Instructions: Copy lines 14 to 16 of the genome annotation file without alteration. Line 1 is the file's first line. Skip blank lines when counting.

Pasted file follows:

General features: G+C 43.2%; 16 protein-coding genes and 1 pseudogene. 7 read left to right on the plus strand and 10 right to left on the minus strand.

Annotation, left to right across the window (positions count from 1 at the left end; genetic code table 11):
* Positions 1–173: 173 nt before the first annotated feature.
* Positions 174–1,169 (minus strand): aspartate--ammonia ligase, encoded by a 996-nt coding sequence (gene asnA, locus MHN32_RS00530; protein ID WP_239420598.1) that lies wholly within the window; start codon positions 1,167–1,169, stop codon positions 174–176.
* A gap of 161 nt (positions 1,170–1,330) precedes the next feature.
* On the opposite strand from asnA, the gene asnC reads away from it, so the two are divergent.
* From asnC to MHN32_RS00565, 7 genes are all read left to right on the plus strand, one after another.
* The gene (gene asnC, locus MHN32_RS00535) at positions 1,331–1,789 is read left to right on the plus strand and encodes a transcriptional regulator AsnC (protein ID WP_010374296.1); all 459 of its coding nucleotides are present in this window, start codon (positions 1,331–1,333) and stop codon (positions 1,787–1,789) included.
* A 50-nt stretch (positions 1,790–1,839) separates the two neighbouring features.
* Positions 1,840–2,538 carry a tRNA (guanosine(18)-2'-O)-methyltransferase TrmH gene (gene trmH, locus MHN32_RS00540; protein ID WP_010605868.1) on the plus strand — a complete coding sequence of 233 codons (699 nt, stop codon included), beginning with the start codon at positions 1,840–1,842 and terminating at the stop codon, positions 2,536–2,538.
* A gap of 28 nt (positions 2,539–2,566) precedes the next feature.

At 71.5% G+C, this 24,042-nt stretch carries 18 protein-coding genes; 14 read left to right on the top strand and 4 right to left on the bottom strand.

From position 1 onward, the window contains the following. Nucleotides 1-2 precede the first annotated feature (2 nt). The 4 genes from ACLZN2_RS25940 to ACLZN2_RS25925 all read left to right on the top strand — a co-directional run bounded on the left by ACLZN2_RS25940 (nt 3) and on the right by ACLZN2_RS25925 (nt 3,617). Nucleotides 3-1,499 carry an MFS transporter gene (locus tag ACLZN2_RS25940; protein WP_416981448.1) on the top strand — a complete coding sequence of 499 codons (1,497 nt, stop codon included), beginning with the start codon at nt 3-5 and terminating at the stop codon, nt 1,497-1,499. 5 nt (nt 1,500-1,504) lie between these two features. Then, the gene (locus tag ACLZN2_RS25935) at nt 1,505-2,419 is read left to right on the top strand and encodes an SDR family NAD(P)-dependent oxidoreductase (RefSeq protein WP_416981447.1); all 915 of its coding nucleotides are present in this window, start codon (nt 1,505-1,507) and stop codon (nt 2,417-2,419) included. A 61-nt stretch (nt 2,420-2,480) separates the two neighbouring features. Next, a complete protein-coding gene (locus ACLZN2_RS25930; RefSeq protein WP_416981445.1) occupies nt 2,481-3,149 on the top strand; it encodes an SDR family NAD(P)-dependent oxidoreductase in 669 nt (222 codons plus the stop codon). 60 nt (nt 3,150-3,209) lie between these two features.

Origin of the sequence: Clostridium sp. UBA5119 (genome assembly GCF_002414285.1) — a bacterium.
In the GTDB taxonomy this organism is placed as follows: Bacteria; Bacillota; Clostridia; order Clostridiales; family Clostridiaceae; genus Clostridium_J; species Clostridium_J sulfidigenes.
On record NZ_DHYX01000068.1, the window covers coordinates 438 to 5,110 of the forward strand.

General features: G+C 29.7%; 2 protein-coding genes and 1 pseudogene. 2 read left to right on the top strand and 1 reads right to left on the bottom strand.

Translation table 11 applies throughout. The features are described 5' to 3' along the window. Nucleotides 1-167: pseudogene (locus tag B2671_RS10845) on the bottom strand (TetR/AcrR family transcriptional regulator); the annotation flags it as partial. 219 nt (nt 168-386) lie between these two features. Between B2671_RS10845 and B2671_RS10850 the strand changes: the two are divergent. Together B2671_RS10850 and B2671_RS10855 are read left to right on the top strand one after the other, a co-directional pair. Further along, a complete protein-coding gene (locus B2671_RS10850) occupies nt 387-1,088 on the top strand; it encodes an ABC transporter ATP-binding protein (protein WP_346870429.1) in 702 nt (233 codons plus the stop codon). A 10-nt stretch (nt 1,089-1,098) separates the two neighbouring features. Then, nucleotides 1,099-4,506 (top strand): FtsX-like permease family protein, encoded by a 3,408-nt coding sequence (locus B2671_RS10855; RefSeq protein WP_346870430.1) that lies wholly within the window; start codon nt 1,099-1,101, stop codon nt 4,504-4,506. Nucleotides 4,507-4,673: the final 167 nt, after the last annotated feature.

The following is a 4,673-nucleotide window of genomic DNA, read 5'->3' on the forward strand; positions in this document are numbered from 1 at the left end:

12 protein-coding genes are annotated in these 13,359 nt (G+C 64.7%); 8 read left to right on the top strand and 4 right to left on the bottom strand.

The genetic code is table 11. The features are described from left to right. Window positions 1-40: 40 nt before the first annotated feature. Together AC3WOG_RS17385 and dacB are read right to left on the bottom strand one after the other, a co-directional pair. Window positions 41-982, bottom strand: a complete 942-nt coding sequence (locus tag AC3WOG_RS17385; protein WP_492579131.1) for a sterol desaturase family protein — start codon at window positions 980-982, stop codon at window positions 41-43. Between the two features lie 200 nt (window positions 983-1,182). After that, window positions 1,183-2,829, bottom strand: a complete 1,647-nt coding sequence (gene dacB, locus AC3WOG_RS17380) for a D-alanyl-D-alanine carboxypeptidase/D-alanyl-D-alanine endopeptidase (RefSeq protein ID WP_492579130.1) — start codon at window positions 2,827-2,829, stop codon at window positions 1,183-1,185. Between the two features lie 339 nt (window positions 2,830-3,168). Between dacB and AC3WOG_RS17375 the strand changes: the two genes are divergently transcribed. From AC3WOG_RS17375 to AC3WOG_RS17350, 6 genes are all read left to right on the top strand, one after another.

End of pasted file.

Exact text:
Origin of the sequence: Clostridium sp. UBA5119 (genome assembly GCF_002414285.1) — a bacterium.
In the GTDB taxonomy this organism is placed as follows: Bacteria; Bacillota; Clostridia; order Clostridiales; family Clostridiaceae; genus Clostridium_J; species Clostridium_J sulfidigenes.
On record NZ_DHYX01000068.1, the window covers coordinates 438 to 5,110 of the forward strand.